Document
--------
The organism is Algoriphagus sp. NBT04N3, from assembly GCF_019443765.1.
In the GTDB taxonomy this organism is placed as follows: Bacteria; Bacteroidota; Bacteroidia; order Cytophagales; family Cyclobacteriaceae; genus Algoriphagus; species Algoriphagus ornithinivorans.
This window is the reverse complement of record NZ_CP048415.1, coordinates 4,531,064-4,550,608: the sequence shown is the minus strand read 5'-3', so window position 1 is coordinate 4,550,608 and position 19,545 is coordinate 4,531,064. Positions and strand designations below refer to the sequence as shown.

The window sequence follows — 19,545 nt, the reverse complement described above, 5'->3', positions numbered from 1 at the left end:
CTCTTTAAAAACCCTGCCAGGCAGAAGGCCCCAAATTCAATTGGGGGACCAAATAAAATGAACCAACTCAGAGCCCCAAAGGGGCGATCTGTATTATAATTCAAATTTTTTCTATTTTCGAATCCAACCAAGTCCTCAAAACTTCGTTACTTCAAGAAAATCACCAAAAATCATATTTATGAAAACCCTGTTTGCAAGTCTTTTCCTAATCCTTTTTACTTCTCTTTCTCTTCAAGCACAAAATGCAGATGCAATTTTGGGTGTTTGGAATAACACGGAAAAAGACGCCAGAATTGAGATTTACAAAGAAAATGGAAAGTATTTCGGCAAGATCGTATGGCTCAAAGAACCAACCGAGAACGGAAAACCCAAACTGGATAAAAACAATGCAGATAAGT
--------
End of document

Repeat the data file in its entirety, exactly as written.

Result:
The organism is Algoriphagus sp. NBT04N3, from assembly GCF_019443765.1.
In the GTDB taxonomy this organism is placed as follows: Bacteria; Bacteroidota; Bacteroidia; order Cytophagales; family Cyclobacteriaceae; genus Algoriphagus; species Algoriphagus ornithinivorans.
This window is the reverse complement of record NZ_CP048415.1, coordinates 4,531,064-4,550,608: the sequence shown is the minus strand read 5'-3', so window position 1 is coordinate 4,550,608 and position 19,545 is coordinate 4,531,064. Positions and strand designations below refer to the sequence as shown.

The window sequence follows — 19,545 nt, the reverse complement described above, 5'->3', positions numbered from 1 at the left end:
CTCTTTAAAAACCCTGCCAGGCAGAAGGCCCCAAATTCAATTGGGGGACCAAATAAAATGAACCAACTCAGAGCCCCAAAGGGGCGATCTGTATTATAATTCAAATTTTTTCTATTTTCGAATCCAACCAAGTCCTCAAAACTTCGTTACTTCAAGAAAATCACCAAAAATCATATTTATGAAAACCCTGTTTGCAAGTCTTTTCCTAATCCTTTTTACTTCTCTTTCTCTTCAAGCACAAAATGCAGATGCAATTTTGGGTGTTTGGAATAACACGGAAAAAGACGCCAGAATTGAGATTTACAAAGAAAATGGAAAGTATTTCGGCAAGATCGTATGGCTCAAAGAACCAACCGAGAACGGAAAACCCAAACTGGATAAAAACAATGCAGATAAGT